The essays were the most important part of my application process. I had a GMAT score right near the mean for all of the top schools, but it wasn’t going to distinguish me in any way. And, my personal opinion of the GMAT is that it’s just a hurdle – once you get over it, the admissions committees don’t give it a second thought. So, if you get a 670-740 you’re probably over the hurdle and then it’s on to your essays and resume for the adcoms. The only way your GMAT will kill for you is if you get a freakish score (like a 780) with a quantitative section score in the 98th percentile. Know this: b-schools love the math geeks.
There are three basic types of essay questions, IMO.
1) The “describe your goals essay:” This essay always bugged. It’s the equivalent of the “where do you see yourself in five years” interview question, i.e., generic and boring but unavoidable. The fact is, you have to present a solid case for why you want to go to business school, and this is really the place to do it. Ultimately, this essay should really address why each individual school you’re applying to is the right school to fit your goals.
In other words, do your research and apply each school’s strengths in your area of concentration to your essay. If you want to be an entrepreneur, talk about school x’s center for entrepreneurship. Look into the course offerings, meet people, and look into unique pieces of the curriculum unique to each program that can help you get there. For instance, UCLA has an academic internship program whereby you can start interning at a local company during the school year to gain extra expertise. This is particularly useful for career switchers who want to make a fairly drastic career change. Adcoms love to see that you actually care about their school.
2) Some version of the “what makes you unique essay:” Sometimes this deals with a description of you, and sometimes it deals with your personal ethical and moral base, but it always requires introspection. I say, really pour it on thick here, but do so with real examples. As I wrote in an earlier post, make sure you give real-world examples to make your points. These have a way of staying with the reader. It’s not enough to simply make the reader feel like, “this is a nice person.” They need takeaways. Give them some meat. As with any essay, make it entertaining. Admissions committees read between 5,000 – 10,000 versions of the exact same essay each year. I think you’re really writing short stories, not term-papers.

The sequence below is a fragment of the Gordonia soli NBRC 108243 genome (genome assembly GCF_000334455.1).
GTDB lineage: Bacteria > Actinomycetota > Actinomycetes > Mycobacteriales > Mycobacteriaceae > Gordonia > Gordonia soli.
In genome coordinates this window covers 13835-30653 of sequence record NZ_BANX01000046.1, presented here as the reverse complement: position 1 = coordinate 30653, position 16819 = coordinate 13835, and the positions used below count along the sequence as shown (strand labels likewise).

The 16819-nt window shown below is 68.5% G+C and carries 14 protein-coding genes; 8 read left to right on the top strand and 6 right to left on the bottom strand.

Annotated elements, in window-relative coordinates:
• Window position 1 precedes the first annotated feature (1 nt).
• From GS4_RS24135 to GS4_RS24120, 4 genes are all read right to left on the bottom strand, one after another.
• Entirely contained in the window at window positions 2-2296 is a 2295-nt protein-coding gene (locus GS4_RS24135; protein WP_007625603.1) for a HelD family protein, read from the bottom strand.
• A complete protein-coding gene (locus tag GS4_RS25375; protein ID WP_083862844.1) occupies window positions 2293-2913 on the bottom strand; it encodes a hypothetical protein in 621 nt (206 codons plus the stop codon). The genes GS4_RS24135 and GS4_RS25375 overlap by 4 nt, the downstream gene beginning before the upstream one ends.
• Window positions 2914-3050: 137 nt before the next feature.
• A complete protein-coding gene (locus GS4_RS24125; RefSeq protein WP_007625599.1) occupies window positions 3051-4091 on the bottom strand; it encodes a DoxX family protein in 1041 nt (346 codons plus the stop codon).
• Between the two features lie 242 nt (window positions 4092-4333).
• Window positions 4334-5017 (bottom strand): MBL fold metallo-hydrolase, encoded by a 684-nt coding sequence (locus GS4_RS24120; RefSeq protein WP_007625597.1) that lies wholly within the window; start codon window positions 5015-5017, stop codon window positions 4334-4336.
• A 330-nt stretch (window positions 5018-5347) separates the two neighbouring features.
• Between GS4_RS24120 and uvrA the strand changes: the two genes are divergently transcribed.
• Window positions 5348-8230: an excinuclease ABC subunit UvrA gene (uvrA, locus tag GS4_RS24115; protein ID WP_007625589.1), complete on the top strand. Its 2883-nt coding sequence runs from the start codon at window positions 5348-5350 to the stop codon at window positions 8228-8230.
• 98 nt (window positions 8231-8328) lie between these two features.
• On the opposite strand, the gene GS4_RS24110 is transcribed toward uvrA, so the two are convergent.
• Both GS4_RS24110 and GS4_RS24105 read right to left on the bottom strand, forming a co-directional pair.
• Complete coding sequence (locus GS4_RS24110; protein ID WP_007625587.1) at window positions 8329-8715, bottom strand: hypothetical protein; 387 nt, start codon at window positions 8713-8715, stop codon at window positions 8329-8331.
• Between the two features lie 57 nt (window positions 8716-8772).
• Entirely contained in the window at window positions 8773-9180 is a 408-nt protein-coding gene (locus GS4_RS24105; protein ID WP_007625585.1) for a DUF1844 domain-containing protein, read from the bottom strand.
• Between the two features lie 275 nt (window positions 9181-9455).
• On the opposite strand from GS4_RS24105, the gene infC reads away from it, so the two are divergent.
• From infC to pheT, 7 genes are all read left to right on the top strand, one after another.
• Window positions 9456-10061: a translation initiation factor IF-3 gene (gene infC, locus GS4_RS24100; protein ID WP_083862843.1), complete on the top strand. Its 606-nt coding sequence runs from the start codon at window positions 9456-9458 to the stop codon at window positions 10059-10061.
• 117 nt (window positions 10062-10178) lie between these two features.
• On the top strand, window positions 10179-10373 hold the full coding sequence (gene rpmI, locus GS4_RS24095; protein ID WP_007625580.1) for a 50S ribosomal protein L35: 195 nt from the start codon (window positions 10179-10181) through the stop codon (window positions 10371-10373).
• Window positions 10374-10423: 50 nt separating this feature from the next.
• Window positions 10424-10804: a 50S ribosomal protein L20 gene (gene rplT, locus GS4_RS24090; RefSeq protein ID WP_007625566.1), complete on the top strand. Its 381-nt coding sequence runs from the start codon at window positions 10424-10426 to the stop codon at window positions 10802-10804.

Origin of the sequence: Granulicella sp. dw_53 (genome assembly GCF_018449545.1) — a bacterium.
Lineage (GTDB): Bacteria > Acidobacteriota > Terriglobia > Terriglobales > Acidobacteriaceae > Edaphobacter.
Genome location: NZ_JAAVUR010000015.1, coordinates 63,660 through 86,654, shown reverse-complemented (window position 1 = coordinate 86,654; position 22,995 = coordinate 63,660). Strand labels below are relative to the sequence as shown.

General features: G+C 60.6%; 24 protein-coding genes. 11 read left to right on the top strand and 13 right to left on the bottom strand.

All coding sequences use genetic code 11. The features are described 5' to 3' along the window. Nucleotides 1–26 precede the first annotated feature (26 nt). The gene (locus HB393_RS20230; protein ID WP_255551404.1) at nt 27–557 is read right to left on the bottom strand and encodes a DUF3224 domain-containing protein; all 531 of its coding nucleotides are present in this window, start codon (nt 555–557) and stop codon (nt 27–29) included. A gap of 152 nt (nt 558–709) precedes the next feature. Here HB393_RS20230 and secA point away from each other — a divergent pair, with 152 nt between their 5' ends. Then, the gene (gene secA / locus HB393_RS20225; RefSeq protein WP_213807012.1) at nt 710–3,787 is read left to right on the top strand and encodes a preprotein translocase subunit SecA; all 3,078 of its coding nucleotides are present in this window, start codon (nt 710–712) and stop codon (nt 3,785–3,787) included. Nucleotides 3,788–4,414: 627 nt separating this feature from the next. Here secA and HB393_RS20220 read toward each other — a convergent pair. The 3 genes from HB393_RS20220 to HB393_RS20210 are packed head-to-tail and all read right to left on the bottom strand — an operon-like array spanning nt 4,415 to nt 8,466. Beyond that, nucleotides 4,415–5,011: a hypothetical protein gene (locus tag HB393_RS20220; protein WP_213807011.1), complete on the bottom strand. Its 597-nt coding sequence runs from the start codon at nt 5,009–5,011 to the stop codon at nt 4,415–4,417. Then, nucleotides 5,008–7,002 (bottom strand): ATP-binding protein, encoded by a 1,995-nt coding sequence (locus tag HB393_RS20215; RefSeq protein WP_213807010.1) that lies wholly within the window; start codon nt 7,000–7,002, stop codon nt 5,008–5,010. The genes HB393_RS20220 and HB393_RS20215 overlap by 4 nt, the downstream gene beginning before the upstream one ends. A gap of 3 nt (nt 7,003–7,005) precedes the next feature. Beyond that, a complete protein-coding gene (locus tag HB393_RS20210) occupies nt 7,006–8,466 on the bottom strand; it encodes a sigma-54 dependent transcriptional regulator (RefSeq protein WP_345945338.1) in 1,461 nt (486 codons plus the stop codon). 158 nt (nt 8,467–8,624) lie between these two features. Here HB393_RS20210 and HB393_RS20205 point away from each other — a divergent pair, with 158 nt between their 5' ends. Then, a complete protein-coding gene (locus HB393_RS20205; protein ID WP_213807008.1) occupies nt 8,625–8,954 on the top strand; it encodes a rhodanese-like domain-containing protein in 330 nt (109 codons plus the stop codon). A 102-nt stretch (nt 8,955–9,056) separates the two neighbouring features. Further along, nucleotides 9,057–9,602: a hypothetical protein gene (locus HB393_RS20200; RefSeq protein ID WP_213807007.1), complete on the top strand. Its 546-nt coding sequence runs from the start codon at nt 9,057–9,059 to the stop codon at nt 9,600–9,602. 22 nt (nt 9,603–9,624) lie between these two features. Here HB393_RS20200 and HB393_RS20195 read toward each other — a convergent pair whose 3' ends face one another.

Don’t be afraid to stand-out, so long as you stand out due to quality and not flash. Say you ran track in college. Instead of saying, “I ran track for four years,” try starting your essay with a present-tense account of climbing into the starting blocks as the sweat drips off your face and the butterflies in your stomach fly like moths to a light bulb. That’s the beginning of a story I want to keep reading.
3) The “optional essay:” This was a big one for me. I had a rather unsavory grade on my transcript that stuck out like a sore thumb. I used this essay to tackle it head-on. I also explained one of my favorite hobbies/passions in great detail in this essay. If you have anything in your past that you think might raise a red flag for admissions committees, address is here!
Accepted.com’s interview feedback database is a great resource. Review it for each interview at each school. If you're reading this because you have an interview coming up, congratulations! You've made it past the first-cut. Your scores and grades qualify you as an acceptable candidate -- now you just need to show that your goals are realistic, and that you will fit in with the school's culture.
All the interviews I had were different. Some were very laid-back, others were unbelievably intense and probing, and some brought-up highly unexpected questions that made it really cool. One thing to remember: even if it’s one of those laid-back, we’re both getting to know each other types, it’s still an interview and they’re still forming opinions about your candidacy. Take it seriously. That doesn’t mean you should be stiff and overly formal for the situation, but it does mean that you should be interesting, on top of it, and forthcoming with examples, ideas, and personality. And by the same token, if you get grilled and pushed around, stay focused and realize it’s probably part of that interviewer’s approach to see if you’ll crack under the pressure. Never let ‘em see you sweat!